Fall eLearning Institute<br />Robert Gibson, Ed.D.<br />
Overview<br />Workshop Outcomes<br />Participants will…<br />Understand basics of course color theory (10 min)<br />Understand application of visual enhancements (10 min)<br />Understand concepts of user navigation (15 min)<br />Understand legibility issues associated with course design (10 min)<br />Understand menu design and content hierarchy (15 min)<br />Understand principals of content scaffolding (10 min)<br />Understand when to use course tools and when to turn them off (15 min)<br />Understand course content options (10 min)<br />Understand techniques for managing user interaction (10 min)<br />Understand how to enhance the course with multimedia elements (15 min)<br />
Exemplary Courses<br />Award Winning Exemplary Courses<br />Freshman Composition<br />Nursing Health Assessment<br />Olelo Hawaii Ku WahiNoho<br />Gender and Society<br />Communication Production Technology<br />
Top Ten ThingsFaculty Should Know<br />All faculty need to use [Bb]; only a few instructors know how to use all features<br />Be organized: keep information current<br />Use the grade book; students know where they stand and it motivates them to do better<br />Use calendar for all class activities and post assignment due dates<br />Keep us informed: use “message of the day” or an “alert” that flags you when new information is posted<br />Post exam reviews & lecture outlines; use voice-over presentations; makes studying much easier<br />
Top Ten ThingsFaculty Should Know<br />Some articles in pdf format take too long to download; use alternative file format<br />Standardize where material is posted: every instructor does it differently and it is hard to find some material<br />Publish and un-publish modules as the class progresses; un-clutter the posted modules<br />Change the opening page routinely to add variety and post interesting web links to other related information<br />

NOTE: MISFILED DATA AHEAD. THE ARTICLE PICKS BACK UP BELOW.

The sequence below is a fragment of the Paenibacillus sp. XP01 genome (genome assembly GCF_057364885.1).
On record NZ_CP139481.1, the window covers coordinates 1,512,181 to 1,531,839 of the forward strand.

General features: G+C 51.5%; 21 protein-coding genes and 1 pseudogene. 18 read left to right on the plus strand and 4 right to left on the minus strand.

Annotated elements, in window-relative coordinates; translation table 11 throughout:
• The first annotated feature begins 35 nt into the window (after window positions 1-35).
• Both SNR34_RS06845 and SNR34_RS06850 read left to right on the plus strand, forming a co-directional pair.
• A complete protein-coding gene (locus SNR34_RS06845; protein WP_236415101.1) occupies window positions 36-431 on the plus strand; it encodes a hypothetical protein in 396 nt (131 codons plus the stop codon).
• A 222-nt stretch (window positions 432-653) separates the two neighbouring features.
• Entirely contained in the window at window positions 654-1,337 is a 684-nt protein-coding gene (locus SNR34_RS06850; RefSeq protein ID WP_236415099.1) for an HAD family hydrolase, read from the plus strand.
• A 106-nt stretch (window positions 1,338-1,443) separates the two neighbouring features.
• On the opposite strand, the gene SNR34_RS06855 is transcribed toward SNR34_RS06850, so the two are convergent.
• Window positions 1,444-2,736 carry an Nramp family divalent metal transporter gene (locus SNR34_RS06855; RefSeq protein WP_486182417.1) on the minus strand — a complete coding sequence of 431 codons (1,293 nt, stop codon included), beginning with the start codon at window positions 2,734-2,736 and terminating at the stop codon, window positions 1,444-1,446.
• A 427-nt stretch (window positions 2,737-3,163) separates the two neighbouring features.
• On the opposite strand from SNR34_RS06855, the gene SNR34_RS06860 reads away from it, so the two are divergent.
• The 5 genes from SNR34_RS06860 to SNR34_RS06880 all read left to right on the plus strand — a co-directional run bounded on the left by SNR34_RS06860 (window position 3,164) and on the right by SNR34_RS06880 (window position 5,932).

Color Theory<br />Tip 1: Subtle colors are better than bright colors within the course, unless the bright colors are used for a specific purpose<br />Tip 2: Adhere to western color conventions <br />Red=risk or stop<br />Green=go or proceed; environmental<br />Blue=intellectual<br />Purple= regal<br />Yellow=caution or cheerful<br />Tip 3: Use good contrast between menu colors and text<br />Avoid complementary colors (R & G; O & B; Y & P)<br />Avoid colors of similar contrast<br />See: User Interface Design and Evaluation<br />Tip 4: Remember that many males are color blind<br />Tip 5: “Coordinate” banner and menu colors if possible<br />
Visual Enhancements<br />Enhance your course with a banner<br />Free course banner generators<br />Enhance your course with some free images<br />12 best places to find free images for your course<br />
Legibility<br />Tip 1: Dark text on a light background is easiest to read<br />Tip 2: Sans serif is easier to read than serif<br />Tip 3: 12 point text or larger - always<br />Tip 4: Never use more than 3 fonts or 3 typefaces<br />Tip 5: Use colored fonts sparingly. If fonts are color-coded for a reason, explain the codification schema and stay consistent<br />
Menu Navigation<br />Navigation options<br />Customizing your Blackboard Menu Creating a Discipline-Specific Blackboard Template<br />Buttons vs. Text menus. Which is better?<br />Blackboard’s hierarchical menu vs. simplified menu<br />What course options should be on your menu?<br />What order should menu items appear?<br />Consider multi-language options<br />
Content Hierarchy<br />Tip 1: Label folders and files using a consistent taxonomy<br />Tip 2: Employ content nesting strategies to organize information<br />Tip 3: Provide availability dates where appropriate<br />Tip 4: Rotate content, keeping newest material toward the top<br />Tip 5: Group similar materials and exercises together into single folders<br />Tip 6: Hide content until ready<br />
Scaffold Content<br />Scaffolding<br />Based on theoretical constructs developed by Vygotsky and his concept of zones of proximal development. Also called active engagement vs. passive consumption<br />Employing Vygotsky’s theory, content and activities should build on one another in meaningful patterns<br />Blackboard activities should be released to students selectively. Once mastery has been achieved in one unit, the instructor releases content that builds on the first set of content. Use adaptive release or selectively released content strategies<br />
Course Tools<br />Tip 1: Turn off non-used tools<br />Tip 2: Add the following content regardless of the format:<br />Faculty biographical sketch and complete contact information<br />Syllabus – including course objectives<br />Link to required textbooks or journal articles<br />Tip 3: Add small thumbnails of your texts<br />
Course Content<br />Uploading in native files is fine – IF all students have the requisite software<br />Make files available in two or more optional formats<br />
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